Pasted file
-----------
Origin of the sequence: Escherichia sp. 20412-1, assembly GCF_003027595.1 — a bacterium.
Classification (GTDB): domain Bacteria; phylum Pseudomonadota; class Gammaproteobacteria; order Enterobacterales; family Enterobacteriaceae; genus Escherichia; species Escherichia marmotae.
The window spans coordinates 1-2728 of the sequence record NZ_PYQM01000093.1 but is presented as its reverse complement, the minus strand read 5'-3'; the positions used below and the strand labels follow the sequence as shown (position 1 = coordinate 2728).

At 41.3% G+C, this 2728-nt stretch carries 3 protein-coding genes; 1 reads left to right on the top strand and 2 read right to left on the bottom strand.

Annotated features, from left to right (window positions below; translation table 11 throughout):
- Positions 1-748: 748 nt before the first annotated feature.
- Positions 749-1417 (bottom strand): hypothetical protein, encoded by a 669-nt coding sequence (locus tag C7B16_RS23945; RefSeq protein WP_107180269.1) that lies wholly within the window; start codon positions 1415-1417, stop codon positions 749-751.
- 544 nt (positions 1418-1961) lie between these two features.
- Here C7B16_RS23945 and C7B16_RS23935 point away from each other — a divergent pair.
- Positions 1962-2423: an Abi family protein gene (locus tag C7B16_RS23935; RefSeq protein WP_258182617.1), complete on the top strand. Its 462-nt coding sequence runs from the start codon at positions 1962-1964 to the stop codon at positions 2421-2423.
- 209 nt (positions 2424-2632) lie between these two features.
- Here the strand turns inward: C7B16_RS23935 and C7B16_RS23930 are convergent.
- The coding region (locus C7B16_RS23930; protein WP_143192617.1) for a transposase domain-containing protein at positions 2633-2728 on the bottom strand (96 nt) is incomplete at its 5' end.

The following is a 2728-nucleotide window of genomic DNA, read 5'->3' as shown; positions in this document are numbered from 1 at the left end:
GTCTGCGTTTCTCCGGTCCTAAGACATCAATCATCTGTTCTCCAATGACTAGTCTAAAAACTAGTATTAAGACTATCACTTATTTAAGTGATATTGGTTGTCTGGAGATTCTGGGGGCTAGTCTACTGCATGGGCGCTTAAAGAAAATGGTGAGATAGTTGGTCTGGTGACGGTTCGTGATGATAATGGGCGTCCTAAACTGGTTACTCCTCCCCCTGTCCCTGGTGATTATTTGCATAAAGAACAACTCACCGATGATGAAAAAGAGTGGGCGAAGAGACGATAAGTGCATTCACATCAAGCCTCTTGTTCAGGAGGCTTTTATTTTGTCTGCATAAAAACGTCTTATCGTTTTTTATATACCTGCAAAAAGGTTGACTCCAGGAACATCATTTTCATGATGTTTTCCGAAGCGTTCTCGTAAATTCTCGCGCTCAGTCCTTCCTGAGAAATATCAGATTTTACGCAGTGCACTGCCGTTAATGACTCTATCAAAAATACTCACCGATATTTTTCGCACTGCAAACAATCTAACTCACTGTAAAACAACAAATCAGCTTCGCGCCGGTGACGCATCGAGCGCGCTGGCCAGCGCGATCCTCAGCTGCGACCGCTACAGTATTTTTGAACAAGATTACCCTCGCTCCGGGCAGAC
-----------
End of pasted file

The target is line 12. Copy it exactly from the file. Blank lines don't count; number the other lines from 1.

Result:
- Here the strand turns inward: C7B16_RS23935 and C7B16_RS23930 are convergent.